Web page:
Singer/songwriter Georgia Cortez Rayner is a native New Yorker who has lived in Scotts Head, Australia since 2004. Having worked as a waitress, a short order cook, a lawyer and a town planner, she decided to “take the plunge into the world of full-time music making at the young age of 52.” Her debut album is titled The Past Is A Passenger and is available for download and on CD, which includes an original art and lyrics booklet.
Rayner describes her music as “folk (with a touch of country), blues with a bit of rock, a bit of hip hop, social commentary/protest and (my) own style of quirky moody observational existential angst.” Thematically this album contains “songs about life, love, loss, family and environmental angst and survival, inspired by the past, the present and the future.” Rayner recorded the basic tracks for three of these songs at home on Bandlab, with the rest of the album produced by Stewart Peters at Soundshed Music. There are 12 great songs here so I’ll discuss my favorites. The album title is interesting, as Ranyer’s past is certainly a passenger on many of these songs.
“Don’t Poke The Bear” establishes an intimate, roomy acoustic sound. There’s great percussion, a jaunty beat and rap-like lyrics. Rayner may have been born in New York but her voice has been fully Aussie-fied. It’s a fun tune, bordering on novelty, certainly different from what’s to come. Somehow the instrumentation really does evoke a bear, probably with a big jar of honey perched on his belly. “So Much Ugly” is a story-song with a laid-back blues structure that evokes Maria Muldaur or the ladies from the Hot Licks band; come to think of it, this tune would not be out of place on a Dan Hicks album. “You think you know the people you know, you know?”
“You’re Still Our Superman” is a gently intimate “tribute for lost loved ones,” featuring acoustic guitar and hand drums. I love the ideas behind the song. “Even though you’re not here, we still see you / And even though you’re not here, you’re still our Superman / but it’s the rainbows you send, and the sunsets and clouds / that really let us know that you’re still close by.”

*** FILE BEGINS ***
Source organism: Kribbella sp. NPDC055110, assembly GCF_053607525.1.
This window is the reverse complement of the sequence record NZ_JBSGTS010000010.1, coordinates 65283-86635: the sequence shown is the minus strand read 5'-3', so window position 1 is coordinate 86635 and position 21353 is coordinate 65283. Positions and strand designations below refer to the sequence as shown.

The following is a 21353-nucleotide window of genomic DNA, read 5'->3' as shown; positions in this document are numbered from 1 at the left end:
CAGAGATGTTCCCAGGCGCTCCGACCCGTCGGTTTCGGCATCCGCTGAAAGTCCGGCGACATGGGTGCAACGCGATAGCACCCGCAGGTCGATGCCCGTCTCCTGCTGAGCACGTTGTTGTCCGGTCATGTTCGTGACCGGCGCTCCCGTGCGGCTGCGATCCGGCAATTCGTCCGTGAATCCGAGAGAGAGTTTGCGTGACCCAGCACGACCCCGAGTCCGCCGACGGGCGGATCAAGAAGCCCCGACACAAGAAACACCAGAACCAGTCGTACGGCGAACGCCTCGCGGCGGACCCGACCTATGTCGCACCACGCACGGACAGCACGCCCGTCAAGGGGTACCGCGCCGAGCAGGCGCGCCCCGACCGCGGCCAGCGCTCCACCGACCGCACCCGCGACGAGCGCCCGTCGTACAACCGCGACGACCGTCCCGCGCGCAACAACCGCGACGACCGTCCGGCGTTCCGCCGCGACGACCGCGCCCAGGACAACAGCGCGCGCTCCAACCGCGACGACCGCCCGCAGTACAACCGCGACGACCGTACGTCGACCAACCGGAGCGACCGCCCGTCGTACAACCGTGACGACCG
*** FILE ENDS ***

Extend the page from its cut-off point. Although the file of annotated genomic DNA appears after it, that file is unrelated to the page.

Rayner says “Flame” is a rock protest song, which feels more fully-produced with lots of vocal overdubs. It’s got a faster, jittery energy with a dramatic James Bond-style break in the middle. Sounds like it might be about the plight of American Indians, but maybe for Rayner it’s the Aboriginal people? Worth considering. “We Are Here” is sweetly folky, conjuring up Joan Baez or especially Dar Williams. Great ’60s style flute moment. “Make Believe” features resonant folky guitar with simple but heartfelt vocals. “And Just like make believe, and little girl dreams, it may come true… really do come true…. You’re real true to me.”
“Finding Our Way” has a country vibe with thumpy, tubby percussion along with achingly beautiful vocals, melodies and arrangement. Mandolin and guitars carry most of the instrumental weight. “Pineapple Ridge” is another song with a folk-country vibe, with American steel acoustics and a spoken word intro. At times it feels like an acoustic version of Dire Straits’ “Sultans of Swing.”
“Unplanned Destination” ends the album on a simple acoustic note, slowly adding mandolin and percussion while keeping a respectful distance from the vocals. “I want to go home / I need to see home… but I can’t find my way.” It’s a sadly sweet conclusion that works great as the album capstone.
There’s so much to love within these tracks that I can’t believe it took this long for Rayner to pay heed to her musical muse, but here’s hoping she continues well into the future!
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